Docter and Rivera stressed that Inside Out takes place in Riley’s “mind,” not her brain. So the setting is an etherial, magical place. Biology and physics aren’t at play here. That allowed the animators to really push the limits of motion, something that doesn’t really happen in most Pixar movies. Most Pixar movies are grounded in some reality, but this isn’t. Anything is possible.

To that aim, the emotions aren’t made of flesh and blood. They’re made of “energy particles.” As the film nears release, we’ll get a better idea of how that really looks. Imagine the outline of a body, but instead of flesh and bone, it’s filled with tiny circles of energy, all independently lit. They’re beautiful, as are the rest of the sets in the mind, which look like some blend of a Seventies shag apartment and the design aesthetic of Dr. Seuss. Very bright. Very inviting.

inside-out-concept

Besides the main hub of the mind where the emotions control Riley and store the short term memories, Inside Out will show a ton of other places. We’ll see Long Term Memory, one of the biggest sets Pixar has ever created. (Docter said rendering it still crashes their computers.) There’s Dream Productions, a nightly movie studio with Hitchcock-inspired dream posters hanging on the walls. Imagination Land is made of everything Riley has ever daydreamed about. It used to be all stuffed animals, now it’s boys.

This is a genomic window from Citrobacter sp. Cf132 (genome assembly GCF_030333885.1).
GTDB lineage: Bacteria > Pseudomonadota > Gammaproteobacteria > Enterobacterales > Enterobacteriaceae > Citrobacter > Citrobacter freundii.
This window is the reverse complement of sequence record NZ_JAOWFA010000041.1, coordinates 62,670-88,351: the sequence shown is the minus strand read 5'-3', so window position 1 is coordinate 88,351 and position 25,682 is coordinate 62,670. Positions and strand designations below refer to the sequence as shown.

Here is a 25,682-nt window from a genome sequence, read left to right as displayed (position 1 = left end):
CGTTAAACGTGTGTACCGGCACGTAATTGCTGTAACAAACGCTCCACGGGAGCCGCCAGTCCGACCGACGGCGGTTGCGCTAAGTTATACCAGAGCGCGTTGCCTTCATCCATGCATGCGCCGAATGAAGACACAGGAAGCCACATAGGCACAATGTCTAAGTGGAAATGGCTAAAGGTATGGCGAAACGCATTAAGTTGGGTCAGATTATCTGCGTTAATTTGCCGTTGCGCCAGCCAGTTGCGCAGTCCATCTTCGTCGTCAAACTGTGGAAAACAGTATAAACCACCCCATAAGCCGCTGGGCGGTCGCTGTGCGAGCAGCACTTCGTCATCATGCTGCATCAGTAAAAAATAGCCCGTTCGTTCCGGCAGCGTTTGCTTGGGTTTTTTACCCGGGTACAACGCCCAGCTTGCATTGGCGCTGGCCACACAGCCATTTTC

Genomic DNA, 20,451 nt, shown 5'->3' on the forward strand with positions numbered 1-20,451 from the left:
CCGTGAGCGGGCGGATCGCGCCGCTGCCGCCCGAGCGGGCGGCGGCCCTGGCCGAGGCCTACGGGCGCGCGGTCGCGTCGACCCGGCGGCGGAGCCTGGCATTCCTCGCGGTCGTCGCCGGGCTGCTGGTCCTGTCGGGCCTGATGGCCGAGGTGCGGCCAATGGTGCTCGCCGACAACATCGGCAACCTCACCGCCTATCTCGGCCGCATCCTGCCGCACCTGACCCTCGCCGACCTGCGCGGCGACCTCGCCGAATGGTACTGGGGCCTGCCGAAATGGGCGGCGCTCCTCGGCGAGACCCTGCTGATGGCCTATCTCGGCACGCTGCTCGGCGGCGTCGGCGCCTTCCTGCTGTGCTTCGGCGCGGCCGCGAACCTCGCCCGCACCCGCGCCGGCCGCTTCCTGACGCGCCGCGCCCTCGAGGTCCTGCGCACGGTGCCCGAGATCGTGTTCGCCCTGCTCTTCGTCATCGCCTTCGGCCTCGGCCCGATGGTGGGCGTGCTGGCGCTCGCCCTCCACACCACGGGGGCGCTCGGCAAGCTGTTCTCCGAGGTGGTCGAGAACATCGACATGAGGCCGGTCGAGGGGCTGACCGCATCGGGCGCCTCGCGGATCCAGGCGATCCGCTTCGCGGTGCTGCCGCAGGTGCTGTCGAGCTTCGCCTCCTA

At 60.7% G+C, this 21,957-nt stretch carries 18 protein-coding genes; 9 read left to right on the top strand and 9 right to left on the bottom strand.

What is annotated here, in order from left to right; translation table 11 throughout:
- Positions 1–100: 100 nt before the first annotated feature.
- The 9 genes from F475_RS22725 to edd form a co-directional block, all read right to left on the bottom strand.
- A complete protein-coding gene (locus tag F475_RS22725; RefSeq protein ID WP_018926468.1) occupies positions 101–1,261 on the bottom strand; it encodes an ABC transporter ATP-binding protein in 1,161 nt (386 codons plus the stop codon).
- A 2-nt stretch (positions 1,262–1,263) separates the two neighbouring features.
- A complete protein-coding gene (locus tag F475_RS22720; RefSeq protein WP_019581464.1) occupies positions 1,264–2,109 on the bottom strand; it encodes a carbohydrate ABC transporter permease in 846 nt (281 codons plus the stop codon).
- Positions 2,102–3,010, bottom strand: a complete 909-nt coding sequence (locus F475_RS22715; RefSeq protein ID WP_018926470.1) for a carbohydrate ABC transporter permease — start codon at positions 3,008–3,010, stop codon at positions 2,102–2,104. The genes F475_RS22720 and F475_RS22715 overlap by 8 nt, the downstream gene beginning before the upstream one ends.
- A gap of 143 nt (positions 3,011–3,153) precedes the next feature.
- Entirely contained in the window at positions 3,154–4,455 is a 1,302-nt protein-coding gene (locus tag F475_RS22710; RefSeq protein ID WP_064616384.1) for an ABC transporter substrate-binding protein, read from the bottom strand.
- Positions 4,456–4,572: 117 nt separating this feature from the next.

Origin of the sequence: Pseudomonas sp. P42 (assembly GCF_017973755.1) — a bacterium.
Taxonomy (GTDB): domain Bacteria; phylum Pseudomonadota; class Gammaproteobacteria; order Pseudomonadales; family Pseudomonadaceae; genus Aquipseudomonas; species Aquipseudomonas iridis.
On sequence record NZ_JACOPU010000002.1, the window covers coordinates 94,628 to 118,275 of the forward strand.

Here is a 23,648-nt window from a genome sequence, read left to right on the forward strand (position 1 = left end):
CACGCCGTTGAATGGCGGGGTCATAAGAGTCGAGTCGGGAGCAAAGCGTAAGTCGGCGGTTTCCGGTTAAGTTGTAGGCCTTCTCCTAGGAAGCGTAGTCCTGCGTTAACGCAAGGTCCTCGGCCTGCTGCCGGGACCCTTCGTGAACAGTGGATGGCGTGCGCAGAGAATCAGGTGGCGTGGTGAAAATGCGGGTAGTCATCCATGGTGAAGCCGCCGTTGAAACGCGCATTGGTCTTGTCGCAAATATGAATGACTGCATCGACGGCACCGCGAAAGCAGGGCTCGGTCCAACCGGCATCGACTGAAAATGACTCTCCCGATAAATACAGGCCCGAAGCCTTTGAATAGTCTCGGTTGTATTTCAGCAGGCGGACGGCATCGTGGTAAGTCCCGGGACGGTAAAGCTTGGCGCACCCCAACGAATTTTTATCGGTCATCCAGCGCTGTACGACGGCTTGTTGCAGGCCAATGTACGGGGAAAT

We’ll meet the “forgettors,” minion-like characters who are responsible clearing away memories Riley doesn’t need anymore, like old piano lessons or the names of all the presidents. Joy and Sadness will ride the Train of Thought, which creates a track as it’s moving, and which can easily get lost. They visit the subconscious, a place for abstract thought (which is so crazy, Docter said they hired a separate team just for the sequence.) There’s just so much that’s going to be in this movie.

They screened a more finished version of the dinner table scene screened at D23 and CinemaCon. Since this scene focuses more on the people in the real world, it’s a bit different from the rest of the film. Still, it’s brilliantly paced scene in which the family interacts at the dinner table. It cuts between the real world and the minds of each character, showing how their individual emotions guide the conversation. What’s most important to take from this scene, though, is that Joy and Sadness are lost in Riley. So Anger, Disgust and Fear are pretending to be Joy. Once you imagine anger masked as joy, you begin to understand the state of a teenager.

Pixar is famous for making inventive movies, but if Inside Out lives up to the expectations of this presentation, it could just top them all. At the very least, the five emotions in the mind of a little girl should find themselves right alongside talking toys, cooking rats, lost fish and superhero families in the lineup of great Pixar characters.

Inside Out opens June 19, 2015.